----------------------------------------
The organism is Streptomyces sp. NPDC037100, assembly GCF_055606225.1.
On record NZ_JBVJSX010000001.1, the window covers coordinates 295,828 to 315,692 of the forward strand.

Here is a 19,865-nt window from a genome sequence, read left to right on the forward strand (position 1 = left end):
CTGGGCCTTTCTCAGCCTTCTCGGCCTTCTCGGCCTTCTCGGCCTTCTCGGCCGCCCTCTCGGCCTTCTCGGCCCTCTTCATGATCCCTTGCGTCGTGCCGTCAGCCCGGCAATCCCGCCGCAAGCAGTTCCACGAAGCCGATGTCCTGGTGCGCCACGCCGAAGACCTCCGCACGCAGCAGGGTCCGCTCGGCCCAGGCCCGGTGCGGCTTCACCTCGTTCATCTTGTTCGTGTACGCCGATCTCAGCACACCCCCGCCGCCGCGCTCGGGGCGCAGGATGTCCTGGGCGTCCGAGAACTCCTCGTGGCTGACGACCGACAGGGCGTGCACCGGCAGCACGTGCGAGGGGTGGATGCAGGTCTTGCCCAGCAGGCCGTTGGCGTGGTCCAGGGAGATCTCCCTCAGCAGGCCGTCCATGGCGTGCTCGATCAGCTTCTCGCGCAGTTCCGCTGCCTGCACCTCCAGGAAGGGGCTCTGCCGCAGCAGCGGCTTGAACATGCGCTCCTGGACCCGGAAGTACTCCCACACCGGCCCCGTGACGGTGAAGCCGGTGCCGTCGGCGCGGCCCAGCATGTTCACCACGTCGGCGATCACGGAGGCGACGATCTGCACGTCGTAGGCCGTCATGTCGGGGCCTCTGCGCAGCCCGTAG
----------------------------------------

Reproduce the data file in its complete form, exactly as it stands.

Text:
The organism is Streptomyces sp. NPDC037100, assembly GCF_055606225.1.
On record NZ_JBVJSX010000001.1, the window covers coordinates 295,828 to 315,692 of the forward strand.

Here is a 19,865-nt window from a genome sequence, read left to right on the forward strand (position 1 = left end):
CTGGGCCTTTCTCAGCCTTCTCGGCCTTCTCGGCCTTCTCGGCCTTCTCGGCCGCCCTCTCGGCCTTCTCGGCCCTCTTCATGATCCCTTGCGTCGTGCCGTCAGCCCGGCAATCCCGCCGCAAGCAGTTCCACGAAGCCGATGTCCTGGTGCGCCACGCCGAAGACCTCCGCACGCAGCAGGGTCCGCTCGGCCCAGGCCCGGTGCGGCTTCACCTCGTTCATCTTGTTCGTGTACGCCGATCTCAGCACACCCCCGCCGCCGCGCTCGGGGCGCAGGATGTCCTGGGCGTCCGAGAACTCCTCGTGGCTGACGACCGACAGGGCGTGCACCGGCAGCACGTGCGAGGGGTGGATGCAGGTCTTGCCCAGCAGGCCGTTGGCGTGGTCCAGGGAGATCTCCCTCAGCAGGCCGTCCATGGCGTGCTCGATCAGCTTCTCGCGCAGTTCCGCTGCCTGCACCTCCAGGAAGGGGCTCTGCCGCAGCAGCGGCTTGAACATGCGCTCCTGGACCCGGAAGTACTCCCACACCGGCCCCGTGACGGTGAAGCCGGTGCCGTCGGCGCGGCCCAGCATGTTCACCACGTCGGCGATCACGGAGGCGACGATCTGCACGTCGTAGGCCGTCATGTCGGGGCCTCTGCGCAGCCCGTAG